"We're run by aliens that took a fifteen-minute course of humans and kind of made some assumptions," Aaron VandenBroeke, HELLOFOOD's food and beverage manager, says only half-jokingly. However, in the grand scheme of Convergence Station's 90,000 square feet and more than seventy quantum-travel-themed immersive installations, HELLOFOOD serves an important role.
"It was supposed to be like a palate cleanser. ... This is supposed to be the part of the exhibit-slash-narrative that isn't screaming at you," VandenBroeke adds. While the interior design is toned down compared to the nearby art installations, the food and drink share the same cosmic feel.
Through the process of curation, HELLOFOOD has managed to build enduring partnerships with many of the vendors that have proved mutually beneficial to its network of creative innovators in the local food and drink scene.
"I don't think that Meow Wolf will be the only inclusive, transparent place for people to work. I think there are many. I just think that for people who want to move up in the industry, it could be tough. Some operate in very much in a good old boys' club still, and it's hard to break through that," VandenBroeke notes. "The magic that Meow Wolf creates in the art industry and the immersion category, it very much also touches the food and beverage area. ... If there's an art, it's through the food. If there's an immersion, it's through the food. I just feel the story of Meow Wolf affecting the community that they're in is very much alive here," he concludes, gesturing to HELLOFOOD's walls.
Here are some of the HELLOFOOD vendors that are shining brightly in the Meow Wolf multiverse:
Alejandro Flores-Muñoz, who sells three flavors of his aguas frescas at HELLOFOOD, opened a brick-and-mortar location called Combi Cafe at 8012 West Long Drive in Littleton this February. HELLOFOOD provided, "not only consistent income selling my aguas frescas, but I was also able to model my cafe structure in a similar fashion," Flores-Muñoz says.
Flores-Muñoz also tries to hire minority and LGBTQ-owned and local vendors for his own cafe now. Business structures like Meow Wolf and the new Combi Cafe ensure that marginalized businesses are being highlighted, helping to build generational wealth among those communities, he adds.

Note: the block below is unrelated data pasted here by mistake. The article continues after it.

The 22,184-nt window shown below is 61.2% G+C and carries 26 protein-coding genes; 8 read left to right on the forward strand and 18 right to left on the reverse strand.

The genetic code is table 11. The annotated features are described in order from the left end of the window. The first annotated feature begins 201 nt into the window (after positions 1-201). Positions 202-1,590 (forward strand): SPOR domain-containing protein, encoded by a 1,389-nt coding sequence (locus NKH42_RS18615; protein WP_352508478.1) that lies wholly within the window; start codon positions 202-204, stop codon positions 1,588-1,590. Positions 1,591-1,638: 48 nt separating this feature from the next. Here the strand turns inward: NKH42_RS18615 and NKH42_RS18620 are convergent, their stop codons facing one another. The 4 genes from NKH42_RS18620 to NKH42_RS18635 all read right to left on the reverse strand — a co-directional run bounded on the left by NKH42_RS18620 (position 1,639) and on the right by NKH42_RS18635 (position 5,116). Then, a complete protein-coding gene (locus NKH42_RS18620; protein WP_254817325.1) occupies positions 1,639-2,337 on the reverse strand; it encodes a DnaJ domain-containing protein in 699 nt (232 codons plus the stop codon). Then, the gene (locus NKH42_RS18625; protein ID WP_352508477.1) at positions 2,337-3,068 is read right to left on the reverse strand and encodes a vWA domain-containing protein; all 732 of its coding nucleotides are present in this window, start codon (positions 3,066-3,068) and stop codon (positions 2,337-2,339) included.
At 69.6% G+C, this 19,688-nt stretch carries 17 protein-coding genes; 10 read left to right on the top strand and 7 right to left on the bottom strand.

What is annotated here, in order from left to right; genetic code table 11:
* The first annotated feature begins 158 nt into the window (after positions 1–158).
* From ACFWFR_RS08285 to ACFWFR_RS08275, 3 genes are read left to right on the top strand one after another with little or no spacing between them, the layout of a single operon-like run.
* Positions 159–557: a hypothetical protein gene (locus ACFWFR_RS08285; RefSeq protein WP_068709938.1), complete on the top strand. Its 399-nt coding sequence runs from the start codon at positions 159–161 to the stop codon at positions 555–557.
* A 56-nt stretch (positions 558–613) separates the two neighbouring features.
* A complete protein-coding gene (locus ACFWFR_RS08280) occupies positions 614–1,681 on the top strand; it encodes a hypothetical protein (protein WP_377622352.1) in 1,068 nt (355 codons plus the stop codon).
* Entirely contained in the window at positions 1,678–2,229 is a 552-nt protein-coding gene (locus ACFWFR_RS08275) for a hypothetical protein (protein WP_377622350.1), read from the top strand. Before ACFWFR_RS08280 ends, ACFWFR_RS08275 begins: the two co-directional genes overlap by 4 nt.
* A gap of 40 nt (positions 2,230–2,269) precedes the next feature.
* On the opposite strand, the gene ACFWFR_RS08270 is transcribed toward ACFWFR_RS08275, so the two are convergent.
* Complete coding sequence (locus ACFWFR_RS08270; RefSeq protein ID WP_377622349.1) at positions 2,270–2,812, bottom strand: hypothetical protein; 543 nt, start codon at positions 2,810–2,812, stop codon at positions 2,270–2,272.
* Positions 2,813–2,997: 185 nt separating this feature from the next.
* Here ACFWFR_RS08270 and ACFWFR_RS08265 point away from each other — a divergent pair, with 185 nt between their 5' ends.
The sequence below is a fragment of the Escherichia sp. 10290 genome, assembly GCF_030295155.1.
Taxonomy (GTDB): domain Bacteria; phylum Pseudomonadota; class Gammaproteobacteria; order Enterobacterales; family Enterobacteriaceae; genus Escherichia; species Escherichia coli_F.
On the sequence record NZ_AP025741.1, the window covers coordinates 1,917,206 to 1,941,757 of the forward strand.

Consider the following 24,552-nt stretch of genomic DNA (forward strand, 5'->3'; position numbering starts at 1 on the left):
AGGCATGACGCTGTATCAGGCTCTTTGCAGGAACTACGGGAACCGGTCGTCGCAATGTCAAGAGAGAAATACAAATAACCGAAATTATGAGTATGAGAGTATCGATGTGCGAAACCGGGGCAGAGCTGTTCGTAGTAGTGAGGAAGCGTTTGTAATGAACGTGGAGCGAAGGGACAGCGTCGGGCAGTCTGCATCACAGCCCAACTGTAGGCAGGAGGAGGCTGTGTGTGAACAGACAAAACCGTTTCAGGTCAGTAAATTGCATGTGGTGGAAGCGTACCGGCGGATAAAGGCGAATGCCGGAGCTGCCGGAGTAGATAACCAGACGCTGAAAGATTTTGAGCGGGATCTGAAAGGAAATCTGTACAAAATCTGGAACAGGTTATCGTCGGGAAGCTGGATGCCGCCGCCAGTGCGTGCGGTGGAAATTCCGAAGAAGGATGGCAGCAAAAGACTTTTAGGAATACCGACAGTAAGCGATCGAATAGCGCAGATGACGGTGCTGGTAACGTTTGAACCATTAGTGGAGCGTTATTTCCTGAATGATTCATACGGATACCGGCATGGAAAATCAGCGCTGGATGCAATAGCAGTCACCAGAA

At Combi, which he calls a "contemporary Mexican cafe," Flores-Muñoz gives classic Mexican flavors a new twist with items like horchata lattes and concha bread French toast alongside tamales, breakfast burritos and — of course — tacos. "Being Mexican, I'm surrounded by these flavors all the time, and being able to experiment and incorporate them is very cool."
This nonprofit cafe, which provides training and internships for at-risk and other youth, supplies a number of grab-and-go items at HELLOFOOD. Founded by the Denver Housing Authority (DHA), it's also got expansion plans. "Through our partnerships with Meow Wolf and other vendors, we've outgrown our space," says Lori Laurita, operations manager for social enterprises within DHA.
The new Osage Cafe will be just a half block from the current one at 1035 Osage Street and will open in late spring or early summer. The current location will transform into Osage Cafe Kitchen, a training ground for the youth going through Osage's internships. "That's where all of our learning will happen, and the restaurant will be our bread and butter. ... We work with individuals in all walks of life, and we're here to be taught as well," Laurita says.